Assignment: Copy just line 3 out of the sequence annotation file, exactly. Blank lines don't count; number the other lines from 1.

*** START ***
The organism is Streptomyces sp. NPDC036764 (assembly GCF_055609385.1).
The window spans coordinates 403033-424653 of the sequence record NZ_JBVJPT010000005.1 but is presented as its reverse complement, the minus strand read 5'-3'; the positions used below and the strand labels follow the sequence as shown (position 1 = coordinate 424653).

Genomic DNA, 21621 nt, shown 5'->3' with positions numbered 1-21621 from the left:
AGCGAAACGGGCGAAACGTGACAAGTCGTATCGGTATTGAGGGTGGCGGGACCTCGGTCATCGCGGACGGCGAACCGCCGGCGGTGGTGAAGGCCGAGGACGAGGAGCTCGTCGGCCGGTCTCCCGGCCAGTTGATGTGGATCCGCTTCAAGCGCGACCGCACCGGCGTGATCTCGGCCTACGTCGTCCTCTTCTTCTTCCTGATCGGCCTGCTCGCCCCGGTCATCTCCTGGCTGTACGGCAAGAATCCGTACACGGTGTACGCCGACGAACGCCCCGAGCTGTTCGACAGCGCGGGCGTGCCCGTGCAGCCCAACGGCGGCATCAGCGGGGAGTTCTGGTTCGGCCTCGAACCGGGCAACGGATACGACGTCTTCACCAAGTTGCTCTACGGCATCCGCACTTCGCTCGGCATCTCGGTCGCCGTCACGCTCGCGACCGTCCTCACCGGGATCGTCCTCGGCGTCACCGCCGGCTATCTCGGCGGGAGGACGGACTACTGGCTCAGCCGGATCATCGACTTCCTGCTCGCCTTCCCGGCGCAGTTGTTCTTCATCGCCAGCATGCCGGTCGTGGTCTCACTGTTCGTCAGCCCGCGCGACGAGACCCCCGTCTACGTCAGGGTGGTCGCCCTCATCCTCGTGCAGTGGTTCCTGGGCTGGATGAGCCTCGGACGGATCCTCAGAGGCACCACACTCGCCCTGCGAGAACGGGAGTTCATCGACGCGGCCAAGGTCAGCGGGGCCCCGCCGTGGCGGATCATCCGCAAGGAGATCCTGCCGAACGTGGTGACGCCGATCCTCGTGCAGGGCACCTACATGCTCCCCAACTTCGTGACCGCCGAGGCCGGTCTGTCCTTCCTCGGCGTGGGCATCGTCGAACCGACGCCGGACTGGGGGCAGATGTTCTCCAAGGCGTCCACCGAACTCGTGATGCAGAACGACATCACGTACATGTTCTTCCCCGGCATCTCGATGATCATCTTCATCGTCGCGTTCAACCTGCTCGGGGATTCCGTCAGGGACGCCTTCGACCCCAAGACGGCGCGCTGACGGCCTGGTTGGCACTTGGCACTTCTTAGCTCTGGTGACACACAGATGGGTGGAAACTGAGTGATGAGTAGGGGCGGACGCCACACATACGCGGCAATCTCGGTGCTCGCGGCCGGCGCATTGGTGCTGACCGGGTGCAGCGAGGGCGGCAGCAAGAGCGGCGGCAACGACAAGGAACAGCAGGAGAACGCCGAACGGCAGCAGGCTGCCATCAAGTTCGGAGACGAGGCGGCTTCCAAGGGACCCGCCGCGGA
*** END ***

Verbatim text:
Genomic DNA, 21621 nt, shown 5'->3' with positions numbered 1-21621 from the left: